What matters more – culture or brand?

Becca Timmins
Becca Timmins
15/12/2023

I see lots of business owners focusing a huge amount of attention on their brand. It’s understandable and important – how we are seen by the world is key for attracting clients, talent, and communicating what you and your business stand for.

Brand is all about how the outside world sees you.

Culture on the other hand, is how your team experiences working at your company. And this is something that I often see taken for granted. Many leaders seem to focus heavily on brand but neglect deliberate work on their culture. Here’s why I think that’s a mistake and some suggestions on how to focus on culture and drive results.

Culture retains top talent

Your brand attracts talent and clients. But your culture determines if talent stays or leaves. Without a positive work culture, you risk high staff turnover even as you grow.

The four months between April and September 2021 saw more than 24 million Americans leave their jobs. This article quotes significant research that indicates poor work culture was a major driver for this “Great Resignation”.

If you focus on your brand and building client numbers while neglecting your culture and the people you need to deliver on service, you’re going to find yourself in trouble. Training new people over and over again, struggling with the stress (and costs) of resignations and recruitment and fundamentally not having the people there to deliver on your promises.

You will end up busier than ever – and not in a good way.

Culture drives performance

It’s easy to think that performance is all about sales, and brand is certainly important for driving leads, both in quality and quantity.

But how we convert those leads, and deliver on service is more about culture – how our team behaves in their day to day towards each other and towards clients.

Back in 2012, Google published their research paper “Project Aristotle”. This huge multidisciplinary research project discovered psychological safety within teams is the #1 predictor of high performance.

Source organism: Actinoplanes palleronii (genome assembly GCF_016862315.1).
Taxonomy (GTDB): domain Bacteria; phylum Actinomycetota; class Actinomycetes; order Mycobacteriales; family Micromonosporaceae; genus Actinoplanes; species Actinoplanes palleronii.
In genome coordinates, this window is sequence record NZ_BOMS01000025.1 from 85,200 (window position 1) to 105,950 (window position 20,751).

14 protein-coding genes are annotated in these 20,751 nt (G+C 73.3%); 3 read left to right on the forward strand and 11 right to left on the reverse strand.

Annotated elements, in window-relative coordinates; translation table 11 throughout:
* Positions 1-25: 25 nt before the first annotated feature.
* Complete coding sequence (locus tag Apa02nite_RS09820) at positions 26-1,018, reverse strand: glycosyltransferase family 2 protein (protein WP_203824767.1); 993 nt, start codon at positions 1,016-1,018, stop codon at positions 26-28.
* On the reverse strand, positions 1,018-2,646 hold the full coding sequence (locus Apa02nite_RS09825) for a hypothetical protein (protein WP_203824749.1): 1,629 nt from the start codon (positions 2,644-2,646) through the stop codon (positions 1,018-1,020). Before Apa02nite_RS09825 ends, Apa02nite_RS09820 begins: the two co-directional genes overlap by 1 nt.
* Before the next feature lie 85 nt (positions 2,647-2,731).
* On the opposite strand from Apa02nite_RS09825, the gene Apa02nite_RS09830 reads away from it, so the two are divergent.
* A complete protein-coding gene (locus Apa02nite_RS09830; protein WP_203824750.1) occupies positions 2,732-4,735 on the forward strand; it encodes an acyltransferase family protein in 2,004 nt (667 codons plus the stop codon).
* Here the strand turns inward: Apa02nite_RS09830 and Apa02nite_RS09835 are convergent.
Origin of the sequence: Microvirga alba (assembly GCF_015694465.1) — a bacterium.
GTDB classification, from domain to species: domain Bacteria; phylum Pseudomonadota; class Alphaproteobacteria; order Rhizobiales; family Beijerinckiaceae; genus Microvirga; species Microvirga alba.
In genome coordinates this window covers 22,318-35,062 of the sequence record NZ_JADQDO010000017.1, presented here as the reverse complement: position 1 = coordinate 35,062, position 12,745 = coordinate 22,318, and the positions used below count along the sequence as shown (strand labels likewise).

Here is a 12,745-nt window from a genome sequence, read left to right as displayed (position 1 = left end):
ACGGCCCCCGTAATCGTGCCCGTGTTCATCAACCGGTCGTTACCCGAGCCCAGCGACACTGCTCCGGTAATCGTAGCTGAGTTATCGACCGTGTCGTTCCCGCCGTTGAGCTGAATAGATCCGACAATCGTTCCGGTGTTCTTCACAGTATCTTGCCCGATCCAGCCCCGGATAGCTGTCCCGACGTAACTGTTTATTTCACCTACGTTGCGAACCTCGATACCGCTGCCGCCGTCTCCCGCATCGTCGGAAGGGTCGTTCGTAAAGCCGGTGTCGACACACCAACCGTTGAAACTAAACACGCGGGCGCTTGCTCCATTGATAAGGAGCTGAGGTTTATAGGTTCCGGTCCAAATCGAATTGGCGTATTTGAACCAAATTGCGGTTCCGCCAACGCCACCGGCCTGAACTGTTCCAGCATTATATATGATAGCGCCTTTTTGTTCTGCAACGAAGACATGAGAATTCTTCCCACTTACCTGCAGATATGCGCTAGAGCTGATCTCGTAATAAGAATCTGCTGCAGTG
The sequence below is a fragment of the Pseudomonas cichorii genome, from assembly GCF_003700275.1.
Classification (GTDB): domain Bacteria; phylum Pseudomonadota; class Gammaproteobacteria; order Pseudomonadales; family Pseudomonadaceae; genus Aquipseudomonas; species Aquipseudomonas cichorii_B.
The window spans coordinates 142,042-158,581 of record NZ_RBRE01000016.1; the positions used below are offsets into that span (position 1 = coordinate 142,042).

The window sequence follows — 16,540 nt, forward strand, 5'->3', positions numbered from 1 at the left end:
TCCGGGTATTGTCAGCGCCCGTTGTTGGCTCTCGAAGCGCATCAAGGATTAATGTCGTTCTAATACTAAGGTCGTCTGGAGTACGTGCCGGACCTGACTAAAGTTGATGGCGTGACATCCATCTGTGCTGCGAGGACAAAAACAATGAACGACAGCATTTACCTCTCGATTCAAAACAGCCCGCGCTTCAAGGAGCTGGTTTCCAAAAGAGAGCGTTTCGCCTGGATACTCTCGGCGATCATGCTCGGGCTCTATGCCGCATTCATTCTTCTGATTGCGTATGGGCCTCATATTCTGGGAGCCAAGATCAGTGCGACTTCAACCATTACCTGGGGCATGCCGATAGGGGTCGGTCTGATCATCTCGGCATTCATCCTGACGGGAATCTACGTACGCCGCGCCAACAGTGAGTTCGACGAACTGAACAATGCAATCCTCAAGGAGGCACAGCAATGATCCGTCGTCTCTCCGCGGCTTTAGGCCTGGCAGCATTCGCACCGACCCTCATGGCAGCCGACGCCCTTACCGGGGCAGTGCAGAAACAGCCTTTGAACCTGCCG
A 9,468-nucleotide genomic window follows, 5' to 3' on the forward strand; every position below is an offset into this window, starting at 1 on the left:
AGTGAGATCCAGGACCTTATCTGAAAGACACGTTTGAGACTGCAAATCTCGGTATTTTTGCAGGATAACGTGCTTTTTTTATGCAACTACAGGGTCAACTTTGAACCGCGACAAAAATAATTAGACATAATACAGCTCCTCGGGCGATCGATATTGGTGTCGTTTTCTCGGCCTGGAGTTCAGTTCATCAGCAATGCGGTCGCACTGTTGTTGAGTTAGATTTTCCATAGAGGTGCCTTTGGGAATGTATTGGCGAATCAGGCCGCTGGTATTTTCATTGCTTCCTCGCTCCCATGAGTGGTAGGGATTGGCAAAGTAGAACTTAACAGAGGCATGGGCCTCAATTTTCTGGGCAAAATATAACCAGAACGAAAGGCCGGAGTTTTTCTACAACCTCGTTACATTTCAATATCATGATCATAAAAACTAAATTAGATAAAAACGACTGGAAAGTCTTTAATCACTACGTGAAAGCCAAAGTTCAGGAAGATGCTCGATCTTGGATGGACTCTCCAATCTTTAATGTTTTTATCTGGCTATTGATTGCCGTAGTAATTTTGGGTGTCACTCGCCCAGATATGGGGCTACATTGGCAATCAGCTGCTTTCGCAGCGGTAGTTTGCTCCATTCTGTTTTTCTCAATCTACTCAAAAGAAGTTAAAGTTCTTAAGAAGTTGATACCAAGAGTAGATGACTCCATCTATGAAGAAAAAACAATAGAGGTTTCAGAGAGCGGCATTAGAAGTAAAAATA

Does your culture establish norms for psychological safety and trust?

Culture is a reflection of you

The behaviours modelled by those at the top of a business cascade through the company. Self-aware, ethical leaders shape collaborative cultures. Toxic leaders poison company culture. Do you know if that applies to you? Have you checked?

Have you ever asked “What’s it like to be led by me?”.

It’s a scary question to ask, but maybe how scared you are to ask is proportional to how much you need to hear the answers!

As an example, if you moan to your colleagues about their colleagues, they will moan to each other, about each other and definitely about you! As a leader, your behaviour sets the tone and shows others what is ok, and what’s not ok.

Another example: If you don’t deliver on what you promise, then others will think it’s ok to let their colleagues (and maybe even your clients) down.

Incidentally, dependability was number 2 on the Project Aristotle list for vital behaviours for high performance.

Make sure you model the behaviour that you want to see. Do as I say, not as I do doesn’t work.

Tips for Improving Your Company Culture

  • Seek feedback on your leadership and culture frequently.
  • Talk openly about challenges, including your own, without blame or shame.
  • Invest in developing emotional intelligence at all levels (starting with yourself).
  • Nurture psychological safety so people can speak openly without fear.
  • Communicate values and reinforce them with behaviour. Walk your talk.
  • Celebrate wins frequently. Recognise contributions of all team members and definitely make sure you don’t take the credit for other people’s ideas or work.

The bottom line?

Of course brand is important, I am not suggesting neglecting it. But a positive culture reduces staff turnover, unleashes talent, and enables performance. So, don’t take it for granted. Deliberately foster the culture you aspire to lead in.

The long-term gains will be well worth the investment.

If you are interested in having a conversation about how I could help you become more deliberate about your company culture, please get in touch. I’d love to hear from you.

Photo by Joshua Earle on Unsplash

Becca Timmins

Becca is an accredited Time to Think Consultant, Coach and Facilitator. She has extensive experience coaching and developing people within a Thinking Environment framework, working with individuals and teams at all levels, primarily within financial planning businesses.
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Becca Timmins

Becca is an accredited Time to Think Consultant, Coach and Facilitator. She has extensive experience coaching and developing people within a Thinking Environment framework, working with individuals and teams at all levels, primarily within financial planning businesses.
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